January 2016 Newsletter

**** The 4specs Perspective

How I Made 4specs Mobile Friendly

Look over the questions in last month's newsletter. The question I focused on when thinking through a redesign of 4specs to make it mobile friendly was:

Who is the audience? Who, what, when, where, why and how?

Our primary focus on 4specs is supporting the full-time architectural specifier with a secondary focus on the design team and others in commercial and institutional construction. For the most part their use of 4specs and the manufacturer's websites will be done on a desk computer and iPads on a project site. I do not expect much effective use of smart phones.

My primary goal was to improve my Google search results and provide better results to those smart phone users coming to 4specs. Many years ago I converted 4specs from using tables for display formatting to CSS (Cascading Style Sheets) and have carefully checked all the pages for consistency.

By simply adding a mobile CSS file, when the display width was narrower than 768 pixels the following changes were made:

  1. I dropped the search form at the top of the screen and added the blue box around the 4specs logo - hopefully the user recognizes that as a hot link to the home page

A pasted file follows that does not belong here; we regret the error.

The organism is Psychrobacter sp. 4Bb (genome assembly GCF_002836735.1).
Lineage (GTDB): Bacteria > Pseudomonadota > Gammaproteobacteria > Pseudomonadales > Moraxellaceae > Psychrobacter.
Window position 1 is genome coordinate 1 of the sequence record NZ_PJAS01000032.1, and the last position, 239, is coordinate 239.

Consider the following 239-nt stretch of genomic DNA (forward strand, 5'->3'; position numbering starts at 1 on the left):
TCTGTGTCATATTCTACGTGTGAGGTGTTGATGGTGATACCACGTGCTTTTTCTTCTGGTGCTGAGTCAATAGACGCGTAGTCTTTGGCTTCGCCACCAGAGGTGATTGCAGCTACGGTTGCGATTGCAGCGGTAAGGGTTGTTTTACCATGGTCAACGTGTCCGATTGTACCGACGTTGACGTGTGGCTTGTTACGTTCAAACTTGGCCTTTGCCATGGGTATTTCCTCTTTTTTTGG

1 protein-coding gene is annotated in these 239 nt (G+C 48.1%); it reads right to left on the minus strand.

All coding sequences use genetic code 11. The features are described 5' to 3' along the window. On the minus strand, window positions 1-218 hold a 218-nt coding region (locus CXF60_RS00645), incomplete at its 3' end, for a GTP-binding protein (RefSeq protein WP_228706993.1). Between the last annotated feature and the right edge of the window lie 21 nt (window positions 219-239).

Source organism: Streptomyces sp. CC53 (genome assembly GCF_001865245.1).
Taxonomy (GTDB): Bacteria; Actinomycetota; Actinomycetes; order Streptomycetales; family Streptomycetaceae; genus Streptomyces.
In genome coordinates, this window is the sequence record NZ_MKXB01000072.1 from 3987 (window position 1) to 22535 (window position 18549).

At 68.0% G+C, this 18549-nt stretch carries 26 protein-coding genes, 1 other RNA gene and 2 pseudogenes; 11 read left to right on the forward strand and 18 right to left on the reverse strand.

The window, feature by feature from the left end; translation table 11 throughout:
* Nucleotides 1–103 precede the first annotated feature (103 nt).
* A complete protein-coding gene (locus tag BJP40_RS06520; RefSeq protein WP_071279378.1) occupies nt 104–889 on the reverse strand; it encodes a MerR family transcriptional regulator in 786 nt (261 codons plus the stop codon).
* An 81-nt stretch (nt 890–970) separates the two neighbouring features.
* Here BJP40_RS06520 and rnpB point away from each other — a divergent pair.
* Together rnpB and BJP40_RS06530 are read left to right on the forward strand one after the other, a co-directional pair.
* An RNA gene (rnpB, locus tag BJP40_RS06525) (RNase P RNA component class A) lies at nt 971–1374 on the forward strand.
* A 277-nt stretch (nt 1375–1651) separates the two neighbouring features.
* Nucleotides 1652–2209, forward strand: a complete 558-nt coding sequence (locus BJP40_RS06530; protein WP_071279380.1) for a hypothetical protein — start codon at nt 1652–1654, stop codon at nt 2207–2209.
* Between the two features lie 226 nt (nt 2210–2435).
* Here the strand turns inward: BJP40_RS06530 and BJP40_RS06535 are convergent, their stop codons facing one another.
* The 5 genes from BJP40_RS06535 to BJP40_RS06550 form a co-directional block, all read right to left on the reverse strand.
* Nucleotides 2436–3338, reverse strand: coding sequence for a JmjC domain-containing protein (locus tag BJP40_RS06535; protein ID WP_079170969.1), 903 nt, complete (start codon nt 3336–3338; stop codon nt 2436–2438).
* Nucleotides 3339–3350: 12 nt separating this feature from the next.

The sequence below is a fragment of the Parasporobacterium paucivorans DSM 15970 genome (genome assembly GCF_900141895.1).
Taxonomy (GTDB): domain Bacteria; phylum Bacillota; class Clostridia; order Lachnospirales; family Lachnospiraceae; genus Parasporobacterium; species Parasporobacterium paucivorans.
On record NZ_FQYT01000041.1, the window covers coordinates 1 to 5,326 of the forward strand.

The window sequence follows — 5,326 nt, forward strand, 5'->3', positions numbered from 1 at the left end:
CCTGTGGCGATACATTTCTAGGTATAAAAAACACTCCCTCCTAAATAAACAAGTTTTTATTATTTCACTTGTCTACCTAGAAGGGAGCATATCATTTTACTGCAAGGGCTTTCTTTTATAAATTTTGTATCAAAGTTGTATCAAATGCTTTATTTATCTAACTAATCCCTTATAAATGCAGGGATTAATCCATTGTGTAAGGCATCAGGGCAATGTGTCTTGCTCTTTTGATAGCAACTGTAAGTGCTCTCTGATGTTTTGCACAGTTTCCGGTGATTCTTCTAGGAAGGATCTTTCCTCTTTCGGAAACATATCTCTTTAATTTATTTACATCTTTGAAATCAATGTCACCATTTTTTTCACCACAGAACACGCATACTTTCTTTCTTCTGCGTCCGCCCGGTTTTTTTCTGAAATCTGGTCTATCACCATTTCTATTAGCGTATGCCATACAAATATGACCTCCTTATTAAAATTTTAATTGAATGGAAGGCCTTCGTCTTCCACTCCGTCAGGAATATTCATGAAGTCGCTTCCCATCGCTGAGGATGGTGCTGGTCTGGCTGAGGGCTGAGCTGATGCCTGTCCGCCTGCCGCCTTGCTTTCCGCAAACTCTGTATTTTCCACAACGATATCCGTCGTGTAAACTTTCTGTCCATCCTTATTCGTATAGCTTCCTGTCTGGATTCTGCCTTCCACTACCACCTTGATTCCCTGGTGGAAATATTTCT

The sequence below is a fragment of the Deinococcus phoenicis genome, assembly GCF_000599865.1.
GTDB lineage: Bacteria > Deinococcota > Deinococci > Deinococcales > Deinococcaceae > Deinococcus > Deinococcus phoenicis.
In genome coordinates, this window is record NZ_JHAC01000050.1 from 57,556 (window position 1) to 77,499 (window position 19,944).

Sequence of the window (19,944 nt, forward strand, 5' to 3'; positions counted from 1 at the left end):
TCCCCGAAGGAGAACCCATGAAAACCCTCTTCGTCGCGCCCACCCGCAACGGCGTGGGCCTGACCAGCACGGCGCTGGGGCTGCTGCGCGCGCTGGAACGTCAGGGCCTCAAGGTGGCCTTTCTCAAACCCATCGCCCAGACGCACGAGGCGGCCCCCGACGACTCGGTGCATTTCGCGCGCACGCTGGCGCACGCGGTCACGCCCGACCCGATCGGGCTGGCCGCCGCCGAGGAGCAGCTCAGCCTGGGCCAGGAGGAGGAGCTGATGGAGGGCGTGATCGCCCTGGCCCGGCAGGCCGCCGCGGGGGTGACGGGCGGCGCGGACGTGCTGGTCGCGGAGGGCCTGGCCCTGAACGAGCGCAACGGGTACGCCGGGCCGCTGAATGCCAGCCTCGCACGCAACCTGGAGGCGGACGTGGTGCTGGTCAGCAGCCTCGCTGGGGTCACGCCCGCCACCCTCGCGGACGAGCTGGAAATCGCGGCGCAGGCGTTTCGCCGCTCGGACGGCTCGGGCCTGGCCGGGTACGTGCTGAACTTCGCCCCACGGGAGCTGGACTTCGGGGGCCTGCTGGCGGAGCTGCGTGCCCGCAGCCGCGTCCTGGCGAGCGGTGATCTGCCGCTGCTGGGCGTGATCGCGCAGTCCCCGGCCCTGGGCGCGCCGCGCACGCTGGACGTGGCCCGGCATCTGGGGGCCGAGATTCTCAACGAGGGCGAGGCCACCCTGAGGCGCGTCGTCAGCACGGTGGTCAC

2. I dropped the navigation at the top of the screen as the user probably came in from Google and was hopefully on the wanted page
  3. I dropped the advertiser images thinking that the description was a more important use of the space.
  4. I dropped the footer info, also as it would probably not be used.

Here is a standard full-sized display of a section page:

Full Sized Page

Here is the mobile version of the same page:

Mobile Version

You can check your website by going to a narrow view (click on upper right icon to reduce the width) and see what your page looks like.

For 4specs, the code was simple to change:

Original css code for advertiser images as an example:


Updated css code in mobile version (plus some other changes to activate this code):


For our case, the changes were simple. For your website it will probably be more difficult.

I recommend starting to review your website at a narrow width and see what can be changed or deleted and still provide the information needed by the user.

Next month, I will show what happened with our results from Google with these changes.



Colin Gilboy
Publisher - 4specs
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